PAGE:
One of the most detailed artworks in the expansion.
Ryan Yee gets the honor of painting my favorite artwork in Dragon's Maze for Ascended Lawmage. What a beautiful sense of motion and unnatural color that painting has. As much as I like Simic, I actually enjoyed looking at Rakdos' artwork the most out of all the guilds. Exava, Rakdos Blood Witch looked amazing, and so too did Master of Cruelties. Even their new Guild Gate was my favorite.
I really, REALLY hope there's an air conditioner in there.
Production: The available products and packaging weren't unlike other recent magic sets. Luckily they made a new cycle of playmats, which were rumored to not be printed, and released sleeves and boxes for each of the maze-runners. The product packaging chose to feature a lot of Ral Zarek and the Guild champions as well.
There's a little too much of Ral Zarek's smugness.
The real highlight of the expansion were the prerelease and release tournaments leading up to the street date. The prerelease has lately become the most "themed" tournament for a Magic expansion. This has all been for the better, because now the prerelease feels like the players are actually taking part in the story of the world. When the novels don't exist, the players will take any focus on the story to heart. Being able to choose a guild and receive an allied guild box was a great way to make players feel involved.
The prereleases have come a long way from just receiving a promo card and your boosters packs.
The highlight of the prerelease was the virtual running of the maze. Having every win count towards your guilds progress to the end was an incredible way to unite certain players and keep them playing even if their odds weren't great. The prerelease card was the Maze's End which was a great thematic choice, but, it was also a slightly boring card. Good thing Wizards decided to throw in an extra promo card Plains, which is a first of it's kind. Many hardcore players instantly wanted to make a deck with all prerelease Plains once they saw them.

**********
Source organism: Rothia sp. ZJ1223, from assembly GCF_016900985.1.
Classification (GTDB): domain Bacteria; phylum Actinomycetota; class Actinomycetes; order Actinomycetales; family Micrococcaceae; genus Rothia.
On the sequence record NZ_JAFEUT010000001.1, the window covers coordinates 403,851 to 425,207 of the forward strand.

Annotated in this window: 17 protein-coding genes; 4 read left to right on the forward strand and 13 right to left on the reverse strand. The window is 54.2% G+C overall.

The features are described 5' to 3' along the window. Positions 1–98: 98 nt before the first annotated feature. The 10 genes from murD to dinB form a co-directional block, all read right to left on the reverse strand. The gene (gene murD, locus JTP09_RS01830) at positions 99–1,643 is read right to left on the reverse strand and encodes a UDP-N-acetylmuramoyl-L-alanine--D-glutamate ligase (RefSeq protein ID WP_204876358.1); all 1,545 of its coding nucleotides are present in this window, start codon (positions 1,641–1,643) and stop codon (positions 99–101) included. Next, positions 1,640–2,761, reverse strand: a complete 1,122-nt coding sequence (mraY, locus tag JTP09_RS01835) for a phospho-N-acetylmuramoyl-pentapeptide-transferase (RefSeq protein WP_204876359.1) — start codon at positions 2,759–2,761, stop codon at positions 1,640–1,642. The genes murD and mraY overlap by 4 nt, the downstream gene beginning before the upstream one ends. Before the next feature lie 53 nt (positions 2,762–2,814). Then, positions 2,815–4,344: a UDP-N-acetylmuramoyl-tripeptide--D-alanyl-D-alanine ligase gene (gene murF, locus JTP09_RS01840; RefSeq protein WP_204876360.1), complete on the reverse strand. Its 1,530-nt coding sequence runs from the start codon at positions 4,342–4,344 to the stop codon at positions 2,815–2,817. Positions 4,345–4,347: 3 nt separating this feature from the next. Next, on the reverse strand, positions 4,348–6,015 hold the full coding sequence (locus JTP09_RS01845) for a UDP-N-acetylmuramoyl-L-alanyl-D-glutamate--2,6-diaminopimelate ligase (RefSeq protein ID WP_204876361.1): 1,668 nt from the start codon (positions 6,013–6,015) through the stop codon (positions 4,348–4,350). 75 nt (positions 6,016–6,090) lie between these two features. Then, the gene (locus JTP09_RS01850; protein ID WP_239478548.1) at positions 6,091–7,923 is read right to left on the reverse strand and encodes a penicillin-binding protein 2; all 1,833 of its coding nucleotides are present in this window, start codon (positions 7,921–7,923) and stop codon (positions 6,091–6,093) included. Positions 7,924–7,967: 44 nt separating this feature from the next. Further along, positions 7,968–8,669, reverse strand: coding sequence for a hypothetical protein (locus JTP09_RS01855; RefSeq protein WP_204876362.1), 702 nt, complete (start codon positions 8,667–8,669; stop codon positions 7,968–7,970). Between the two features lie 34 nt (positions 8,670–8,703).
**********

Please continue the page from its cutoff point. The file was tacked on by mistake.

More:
This was the actual maze used to track your guilds progress during the prerelease.
Overall: 'Dragon's Maze' had a huge challenge in front of it, but ultimately surpassed it. This expansion's success shows the talent of Magic Research and Development. They were risky as always with the powerful cards, and chanced breaking the format with Voice of Resurgence. Instead, it just added another great card to the ranks of the best tournament-playable cards available.
The story was a little lacking, continuing it's downward spiral away from great plots. The overall lore and world design is still a terrific highlight and as long as that exists, the foundation for great stories is still there. Wizards released the product with an amazing themed tournament and had plenty of products to buy the set exactly how you wanted, and accessorize to your favorite guild. 'Dragon's Maze' could have gotten lost in the very maze it was building, but made it out as a great addition to Magic: The Gathering and it's wildly massive multiverse.
Gameplay: 9/10 - The balance wasn't broken, yet exciting and powerful cards were added. All the guilds were fairly playable and unique.
Flavor: 6/10 - The story was anticlimactic and smaller in scope, but the design of the guilds and the maze was the highlight of the set.
Artwork: 9/10 - Though not quite as memorable as the previous two sets, the quality of artwork was drool-worthy with amazing fantasy design.
Production: 10/10 - A top of the line prerelease, plenty of product choices and accessories, and no production delays. Keep this up Wizards.
A great product that was deeply satisfying despite small shortcomings.